Tactical Nuclear Weapons (TNW) – The Pakistani Perspective

IPRI Journal XV, no. 2 (Summer 2015): 28-43

Abstract

Tactical Nuclear Weapons or TNW as seen through the Cold War lens are weapons with lesser yields or shorter ranges as compared to strategic weapons meant for counter value and counter force targets. During the East-West conflict these weapons were located in advance positions for use on the European battlefield to deter or counter a Soviet invasion. To rival these, the Soviets developed a whole range of their own TNW. Some of these weapons are still deployed in Europe and form part of the non-deployed arsenals of US and Russian nuclear forces.

Ever since Pakistan introduced the battlefield range Nasr/Hatf IX ballistic missile a few years ago, it has been criticized for triggering a new arms race in the region. Pakistan‟s security establishment regards all kinds of nuclear weapons as guarantors against a growing existential threat. Initially it was argued that the term TNW did not necessarily hold true in the context of the South Asian subcontinent, where all nuclear weapons irrespective of ranges or yields are basically weapons of deterrence but, subsequently, it was argued that these missiles were part of the concept of Full Spectrum Deterrence. Under this arrangement, the TNW covered the immediate battlefield to deter the short sharp thrusts at multiple points below the perceived nuclear threshold within the framework of the Cold Start Doctrine (CSD). Combined together, a mix of short and long range missiles is also expected to find a chink in the Indian Ballistic Missile Defense Shield (BMDS) system.

This paper examines in an objective manner the Pakistani motivations to pursue this developmental strategy and why it will persist with it.

Keywords: India, Pakistan, Tactical Nuclear Weapons (TNW).

Introduction
Pakistan first test fired the multi barreled Nasr/Hatf IX short range (60km) shoot and scoot missile in April 2011.1  The second test was conducted in  October  2013.2  Nearly a  year  later  another  test  was carried out on September 26, 2014. According to an official handout, four missiles were fired in salvo mode to confirm its place in what has been described as the concept of “full spectrum deterrence against the prevailing threat.”3   It  was  further  reported  that  the  new  missile  had  been  fully integrated into the command and control system of the Pakistani strategic forces.4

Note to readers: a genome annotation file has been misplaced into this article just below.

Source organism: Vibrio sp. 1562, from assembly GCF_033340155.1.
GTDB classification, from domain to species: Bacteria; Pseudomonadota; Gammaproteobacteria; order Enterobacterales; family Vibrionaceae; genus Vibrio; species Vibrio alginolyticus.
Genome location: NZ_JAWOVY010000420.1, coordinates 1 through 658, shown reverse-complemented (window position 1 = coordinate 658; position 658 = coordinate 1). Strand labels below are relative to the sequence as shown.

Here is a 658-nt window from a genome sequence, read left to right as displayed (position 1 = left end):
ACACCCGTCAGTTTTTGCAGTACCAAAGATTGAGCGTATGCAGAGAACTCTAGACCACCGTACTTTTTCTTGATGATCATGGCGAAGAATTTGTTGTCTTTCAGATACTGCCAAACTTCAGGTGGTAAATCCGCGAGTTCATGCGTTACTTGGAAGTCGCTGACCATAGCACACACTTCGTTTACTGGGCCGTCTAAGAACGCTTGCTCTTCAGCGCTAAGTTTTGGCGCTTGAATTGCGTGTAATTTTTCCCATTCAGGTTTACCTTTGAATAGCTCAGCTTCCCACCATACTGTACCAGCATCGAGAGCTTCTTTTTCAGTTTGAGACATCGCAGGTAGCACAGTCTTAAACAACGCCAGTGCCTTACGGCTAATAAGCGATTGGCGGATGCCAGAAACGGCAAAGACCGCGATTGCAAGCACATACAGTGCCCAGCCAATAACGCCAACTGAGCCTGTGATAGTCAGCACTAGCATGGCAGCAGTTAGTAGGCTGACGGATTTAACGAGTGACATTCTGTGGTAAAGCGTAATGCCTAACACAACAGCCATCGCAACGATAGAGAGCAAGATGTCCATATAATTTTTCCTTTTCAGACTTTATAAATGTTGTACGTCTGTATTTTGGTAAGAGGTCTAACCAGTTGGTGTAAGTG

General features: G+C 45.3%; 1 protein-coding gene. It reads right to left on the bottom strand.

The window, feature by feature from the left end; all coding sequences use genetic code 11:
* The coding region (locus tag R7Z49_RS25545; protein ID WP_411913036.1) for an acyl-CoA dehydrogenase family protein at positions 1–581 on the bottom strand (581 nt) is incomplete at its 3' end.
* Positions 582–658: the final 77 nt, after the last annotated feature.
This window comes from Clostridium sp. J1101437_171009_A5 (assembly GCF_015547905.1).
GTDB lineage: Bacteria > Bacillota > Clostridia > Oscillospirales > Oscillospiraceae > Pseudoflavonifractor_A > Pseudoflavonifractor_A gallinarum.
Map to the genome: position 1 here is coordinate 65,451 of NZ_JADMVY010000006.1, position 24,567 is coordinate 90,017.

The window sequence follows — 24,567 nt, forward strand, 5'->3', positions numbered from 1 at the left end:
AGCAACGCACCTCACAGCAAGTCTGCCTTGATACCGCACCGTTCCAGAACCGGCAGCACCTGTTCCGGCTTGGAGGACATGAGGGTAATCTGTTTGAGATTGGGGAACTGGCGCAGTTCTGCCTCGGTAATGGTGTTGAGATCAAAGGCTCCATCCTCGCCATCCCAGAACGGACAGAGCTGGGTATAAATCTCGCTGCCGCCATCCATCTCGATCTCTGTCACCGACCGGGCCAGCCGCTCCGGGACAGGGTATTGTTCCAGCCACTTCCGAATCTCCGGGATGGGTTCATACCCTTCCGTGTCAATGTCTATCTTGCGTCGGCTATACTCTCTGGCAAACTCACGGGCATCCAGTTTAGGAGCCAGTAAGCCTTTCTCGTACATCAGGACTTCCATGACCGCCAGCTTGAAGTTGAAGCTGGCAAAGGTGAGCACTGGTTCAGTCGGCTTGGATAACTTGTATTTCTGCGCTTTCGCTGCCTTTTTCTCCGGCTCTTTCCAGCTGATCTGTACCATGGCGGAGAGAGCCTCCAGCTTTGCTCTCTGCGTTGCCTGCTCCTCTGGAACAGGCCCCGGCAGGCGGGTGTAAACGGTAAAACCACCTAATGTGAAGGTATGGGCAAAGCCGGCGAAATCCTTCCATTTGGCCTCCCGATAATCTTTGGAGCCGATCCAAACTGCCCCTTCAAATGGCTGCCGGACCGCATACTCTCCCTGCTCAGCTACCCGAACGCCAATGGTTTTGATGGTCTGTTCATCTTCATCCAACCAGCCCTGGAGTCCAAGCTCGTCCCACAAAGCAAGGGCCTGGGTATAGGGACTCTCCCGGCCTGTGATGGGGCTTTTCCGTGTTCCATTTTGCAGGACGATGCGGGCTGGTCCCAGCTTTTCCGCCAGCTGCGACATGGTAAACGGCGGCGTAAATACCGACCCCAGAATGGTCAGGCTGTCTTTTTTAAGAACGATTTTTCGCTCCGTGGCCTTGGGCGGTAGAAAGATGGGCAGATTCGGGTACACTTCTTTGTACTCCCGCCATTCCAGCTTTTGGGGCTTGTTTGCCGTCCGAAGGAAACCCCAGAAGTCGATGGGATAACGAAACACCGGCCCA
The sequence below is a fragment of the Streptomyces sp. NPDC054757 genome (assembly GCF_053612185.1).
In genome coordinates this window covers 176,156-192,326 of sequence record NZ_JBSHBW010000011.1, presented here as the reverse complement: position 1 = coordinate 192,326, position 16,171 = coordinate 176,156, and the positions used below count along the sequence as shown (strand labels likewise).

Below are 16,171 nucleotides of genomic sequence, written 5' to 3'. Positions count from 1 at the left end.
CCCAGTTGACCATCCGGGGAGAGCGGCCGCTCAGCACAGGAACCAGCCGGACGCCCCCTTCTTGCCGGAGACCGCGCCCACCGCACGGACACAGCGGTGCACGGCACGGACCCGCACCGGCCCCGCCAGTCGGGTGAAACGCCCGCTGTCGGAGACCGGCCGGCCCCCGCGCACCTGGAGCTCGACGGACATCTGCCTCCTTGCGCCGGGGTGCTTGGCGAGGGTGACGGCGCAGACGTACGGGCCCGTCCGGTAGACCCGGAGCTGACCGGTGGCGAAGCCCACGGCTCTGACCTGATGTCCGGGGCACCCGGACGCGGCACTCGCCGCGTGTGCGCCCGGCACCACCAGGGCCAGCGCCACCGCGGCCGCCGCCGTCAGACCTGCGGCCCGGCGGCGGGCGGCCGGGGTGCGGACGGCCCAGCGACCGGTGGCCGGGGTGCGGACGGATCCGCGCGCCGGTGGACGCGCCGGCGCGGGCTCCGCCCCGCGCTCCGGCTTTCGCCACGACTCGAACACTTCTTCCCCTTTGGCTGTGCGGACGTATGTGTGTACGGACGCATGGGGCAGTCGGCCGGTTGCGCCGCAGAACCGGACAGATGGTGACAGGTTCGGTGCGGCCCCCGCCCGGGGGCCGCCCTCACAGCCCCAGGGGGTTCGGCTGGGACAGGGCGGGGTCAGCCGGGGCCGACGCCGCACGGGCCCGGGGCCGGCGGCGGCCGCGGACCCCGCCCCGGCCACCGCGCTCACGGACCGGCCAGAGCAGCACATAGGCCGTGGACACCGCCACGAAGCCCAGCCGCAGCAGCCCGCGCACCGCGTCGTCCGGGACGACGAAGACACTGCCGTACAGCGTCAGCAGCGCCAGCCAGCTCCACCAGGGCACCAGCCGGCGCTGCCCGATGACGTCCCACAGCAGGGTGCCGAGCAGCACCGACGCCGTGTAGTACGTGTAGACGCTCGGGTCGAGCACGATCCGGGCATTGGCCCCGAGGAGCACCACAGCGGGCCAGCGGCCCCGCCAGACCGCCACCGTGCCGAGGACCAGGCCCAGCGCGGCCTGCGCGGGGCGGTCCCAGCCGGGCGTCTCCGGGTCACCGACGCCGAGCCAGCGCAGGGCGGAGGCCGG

In July 2011, a few months after Nasr‟s maiden flight, the Indians tested their own version of a TNW called the Prahaar („to strike‟ in Hindi). They proudly compared it with the US Army Tactical Missile System (ATACMS) and claimed that it had taken their Defence Research and Development Organisation (DRDO) about two years to develop the missile. Prima facie, this means that the development of the Pakistani and Indianmissiles was taking place almost simultaneously, irrespective of each other and as part of a well-considered development strategy and not as part of an arms race. Although it has a longer range (150 km), the Prahaar has many similarities with Nasr. It can be deployed rapidly within a few minutes and fired from a road mobile launcher. As per reports the Prahaar missile bridges the gap in the ranges between the unguided Pinaka rocket (45 km) and the guided Prithvi missile variants (250 – 350 km). The Prahaar carries a 200-kg conventional warhead and six of these can be launched in salvo mode in different directions. It has sophisticated inertial navigation,
guidance and electro-mechanical actuation systems. Its on-board computer helps it to home in on the targets with an accuracy of 10 metres.5

Whereas, there has been no pointed reaction to the appearance of Prahaar, Nasr has been opposed for a number of reasons. It has been surmised that it will not deter an Indian leadership incensed by a terrorist attack allegedly sponsored by Pakistan to respond militarily.6 It has also been said that it will not only lower the nuclear threshold,7 but will also in the long run trigger another round of debilitating arms race in the region.8 Quite naturally, the fiercest detractors of this development have been Indians,9 followed by non-proliferationists in the western camp.10

Initially, commentators representing the Strategic Plans Division (SPD) contended that the Nasr was merely a short range weapon and not a TNW per se. They emphasized that the effects sought from this missile were strategic in nature and it would be significantly adding to the existing
deterrence capability.11 It was earlier this year that Lieutenant General Khalid Kidwai, the former Director General (DG) of Strategic Plans Division (SPD) came clean on the subject and expressly declared that Nasr was a TNW and that it forms part of the Full Spectrum Deterrence doctrine.12